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Last Updated: Tuesday, 20 November 2007, 15:01 GMT
Air space consultation 'flawed'
Air traffic control tower
NATS says there is more peak traffic than existing air routes can handle
An MP from the south says that the consultation process for a new air route over areas of natural beauty is flawed and should be re-opened.

He told parliament there were 500 objections but the National Air Traffic Service (NATS) plan remains unchanged.

The Civil Aviation Authority (CAA) is to make a decision on the application.

The new route will take aircraft over Cotswolds Area of Outstanding Natural Beauty (AONB), the North Wessex Downs AONB, and the New Forest National Park.

NATS said it needed to open a north/south air route to ease congestion on its east/west corridor that is used by flights from Heathrow and Gatwick airports.

'Impenetrable' language

Sir George Young, MP for Hampshire North West, told Parliament on Monday night that there were concerns over noise and impact on the AONB and the New Forest.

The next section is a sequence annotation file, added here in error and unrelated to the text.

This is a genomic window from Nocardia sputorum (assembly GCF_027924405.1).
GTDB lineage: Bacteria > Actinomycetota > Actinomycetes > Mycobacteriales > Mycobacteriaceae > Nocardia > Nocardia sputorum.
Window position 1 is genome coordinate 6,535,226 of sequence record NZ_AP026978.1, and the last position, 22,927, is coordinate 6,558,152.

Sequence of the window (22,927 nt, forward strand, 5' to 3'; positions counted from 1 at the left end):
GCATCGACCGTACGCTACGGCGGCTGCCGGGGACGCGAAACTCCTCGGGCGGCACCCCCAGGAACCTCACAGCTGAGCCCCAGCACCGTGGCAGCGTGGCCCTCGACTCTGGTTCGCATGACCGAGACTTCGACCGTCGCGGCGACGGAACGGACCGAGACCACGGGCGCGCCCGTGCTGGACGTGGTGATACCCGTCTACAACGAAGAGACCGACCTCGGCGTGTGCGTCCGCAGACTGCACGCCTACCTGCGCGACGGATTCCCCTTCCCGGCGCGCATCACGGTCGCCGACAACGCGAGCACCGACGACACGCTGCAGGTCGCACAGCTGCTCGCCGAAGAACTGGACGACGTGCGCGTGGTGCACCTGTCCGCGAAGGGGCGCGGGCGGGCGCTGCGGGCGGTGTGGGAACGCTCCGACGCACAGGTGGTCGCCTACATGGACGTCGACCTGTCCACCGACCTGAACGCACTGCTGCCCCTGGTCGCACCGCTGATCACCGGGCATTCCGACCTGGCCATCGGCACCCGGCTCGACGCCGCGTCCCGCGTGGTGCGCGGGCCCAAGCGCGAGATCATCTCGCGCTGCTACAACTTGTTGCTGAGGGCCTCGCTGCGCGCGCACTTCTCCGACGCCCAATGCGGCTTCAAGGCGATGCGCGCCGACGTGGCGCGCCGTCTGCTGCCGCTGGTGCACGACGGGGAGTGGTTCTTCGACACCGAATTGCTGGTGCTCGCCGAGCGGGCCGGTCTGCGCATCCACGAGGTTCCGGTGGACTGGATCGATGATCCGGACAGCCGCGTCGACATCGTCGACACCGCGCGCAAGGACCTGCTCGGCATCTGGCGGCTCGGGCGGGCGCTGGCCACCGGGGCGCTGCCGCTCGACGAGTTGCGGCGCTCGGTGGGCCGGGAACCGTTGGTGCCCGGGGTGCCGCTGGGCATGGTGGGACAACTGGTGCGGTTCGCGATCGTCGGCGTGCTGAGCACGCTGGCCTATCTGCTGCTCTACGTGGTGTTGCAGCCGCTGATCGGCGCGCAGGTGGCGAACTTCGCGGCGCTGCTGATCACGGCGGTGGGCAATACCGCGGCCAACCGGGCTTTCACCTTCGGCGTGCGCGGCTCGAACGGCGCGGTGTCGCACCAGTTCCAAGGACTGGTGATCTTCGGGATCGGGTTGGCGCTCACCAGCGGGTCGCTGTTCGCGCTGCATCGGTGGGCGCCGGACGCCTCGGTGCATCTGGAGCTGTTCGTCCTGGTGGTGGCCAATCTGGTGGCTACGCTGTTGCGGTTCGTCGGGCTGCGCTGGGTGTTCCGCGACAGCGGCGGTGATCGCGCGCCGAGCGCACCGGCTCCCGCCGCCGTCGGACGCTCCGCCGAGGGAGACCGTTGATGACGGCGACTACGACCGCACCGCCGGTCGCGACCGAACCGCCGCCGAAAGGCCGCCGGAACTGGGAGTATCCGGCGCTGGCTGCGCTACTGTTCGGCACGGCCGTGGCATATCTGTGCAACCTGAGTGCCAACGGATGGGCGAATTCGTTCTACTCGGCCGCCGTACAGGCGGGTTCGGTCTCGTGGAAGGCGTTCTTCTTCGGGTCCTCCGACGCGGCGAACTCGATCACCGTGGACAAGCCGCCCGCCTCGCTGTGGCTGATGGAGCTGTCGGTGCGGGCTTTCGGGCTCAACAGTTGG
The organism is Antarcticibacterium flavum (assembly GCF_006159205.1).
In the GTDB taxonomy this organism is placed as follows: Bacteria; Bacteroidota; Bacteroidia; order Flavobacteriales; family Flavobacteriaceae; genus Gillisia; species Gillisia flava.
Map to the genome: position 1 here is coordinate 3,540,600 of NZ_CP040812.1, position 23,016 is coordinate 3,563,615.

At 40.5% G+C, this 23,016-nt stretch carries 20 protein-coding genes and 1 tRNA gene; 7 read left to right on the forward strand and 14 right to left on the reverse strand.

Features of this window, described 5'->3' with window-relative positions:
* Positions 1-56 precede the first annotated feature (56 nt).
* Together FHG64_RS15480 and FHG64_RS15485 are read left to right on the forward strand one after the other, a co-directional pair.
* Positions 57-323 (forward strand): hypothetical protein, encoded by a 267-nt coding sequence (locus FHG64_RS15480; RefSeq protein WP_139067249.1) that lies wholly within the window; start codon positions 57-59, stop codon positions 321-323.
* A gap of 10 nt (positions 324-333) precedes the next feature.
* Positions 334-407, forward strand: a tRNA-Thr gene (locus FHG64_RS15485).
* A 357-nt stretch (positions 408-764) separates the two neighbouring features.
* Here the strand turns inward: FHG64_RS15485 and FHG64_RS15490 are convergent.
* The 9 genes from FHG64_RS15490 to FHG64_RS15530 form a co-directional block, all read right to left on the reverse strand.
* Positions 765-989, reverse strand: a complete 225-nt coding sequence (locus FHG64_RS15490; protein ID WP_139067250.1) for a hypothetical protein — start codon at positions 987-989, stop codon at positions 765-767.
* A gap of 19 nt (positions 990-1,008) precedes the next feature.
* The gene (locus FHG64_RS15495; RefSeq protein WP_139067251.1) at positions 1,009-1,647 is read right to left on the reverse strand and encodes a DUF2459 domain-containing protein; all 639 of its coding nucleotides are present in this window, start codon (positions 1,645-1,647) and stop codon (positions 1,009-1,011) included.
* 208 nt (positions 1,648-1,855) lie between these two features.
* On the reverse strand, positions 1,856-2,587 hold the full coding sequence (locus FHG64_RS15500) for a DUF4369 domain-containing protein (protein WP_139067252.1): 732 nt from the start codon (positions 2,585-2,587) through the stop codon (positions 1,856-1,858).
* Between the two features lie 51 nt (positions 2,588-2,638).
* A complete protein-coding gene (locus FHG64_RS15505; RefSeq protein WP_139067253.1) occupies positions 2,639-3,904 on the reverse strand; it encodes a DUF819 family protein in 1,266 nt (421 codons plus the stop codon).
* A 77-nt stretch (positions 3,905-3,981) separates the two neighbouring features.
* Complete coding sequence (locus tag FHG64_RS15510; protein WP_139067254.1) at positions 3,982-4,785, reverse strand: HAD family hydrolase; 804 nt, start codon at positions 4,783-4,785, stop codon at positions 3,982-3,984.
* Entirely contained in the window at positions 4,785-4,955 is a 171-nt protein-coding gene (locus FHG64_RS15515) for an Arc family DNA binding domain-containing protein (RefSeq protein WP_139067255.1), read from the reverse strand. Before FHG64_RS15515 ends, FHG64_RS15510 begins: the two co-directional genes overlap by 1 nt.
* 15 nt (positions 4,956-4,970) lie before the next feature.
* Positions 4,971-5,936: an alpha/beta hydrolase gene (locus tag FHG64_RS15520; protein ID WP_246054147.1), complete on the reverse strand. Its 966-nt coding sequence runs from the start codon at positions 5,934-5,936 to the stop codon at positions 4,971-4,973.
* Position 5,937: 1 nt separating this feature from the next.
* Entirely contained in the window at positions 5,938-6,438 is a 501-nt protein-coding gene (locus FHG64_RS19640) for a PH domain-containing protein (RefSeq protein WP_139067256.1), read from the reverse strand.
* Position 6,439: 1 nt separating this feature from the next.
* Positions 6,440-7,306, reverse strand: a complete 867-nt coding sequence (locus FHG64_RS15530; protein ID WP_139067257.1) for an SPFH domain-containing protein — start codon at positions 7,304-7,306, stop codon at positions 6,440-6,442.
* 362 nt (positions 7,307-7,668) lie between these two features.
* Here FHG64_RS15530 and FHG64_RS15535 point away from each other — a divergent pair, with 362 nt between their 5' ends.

There were also concerns about the consultation process, the "impenetrable" language of the consultation documents, and inadequate information on the reason behind the proposal.

NATS said there were more planes than the current airspace could handle at peak times resulting in airport delays of 15,000 minutes per year.

Sir George said this was an average of 10 seconds per plane per year and NATS failed to provide other options on how to reduce the delays.

"I believe that the minister should tell the CAA that he is not satisfied with this exercise, and that NATS should go back to the drawing board.

"There is no urgency about this, and no critical issue of safety," he added.

He also said that NATS did not consult parish councils but "sub-contracted" the job to MPs and never followed through to ensure the information had been "cascaded" as requested.

Parliamentary Under-Secretary of State for Transport Jim Fitzpatrick said the CAA is to take a decision in January.

However, he said if the CAA believes that the proposal might have a "significant detrimental effect on the environment" then it will be referred to the secretary of state for transport for a final decision.

SEE ALSO
MP argues against new air routes
19 Nov 07 |  England

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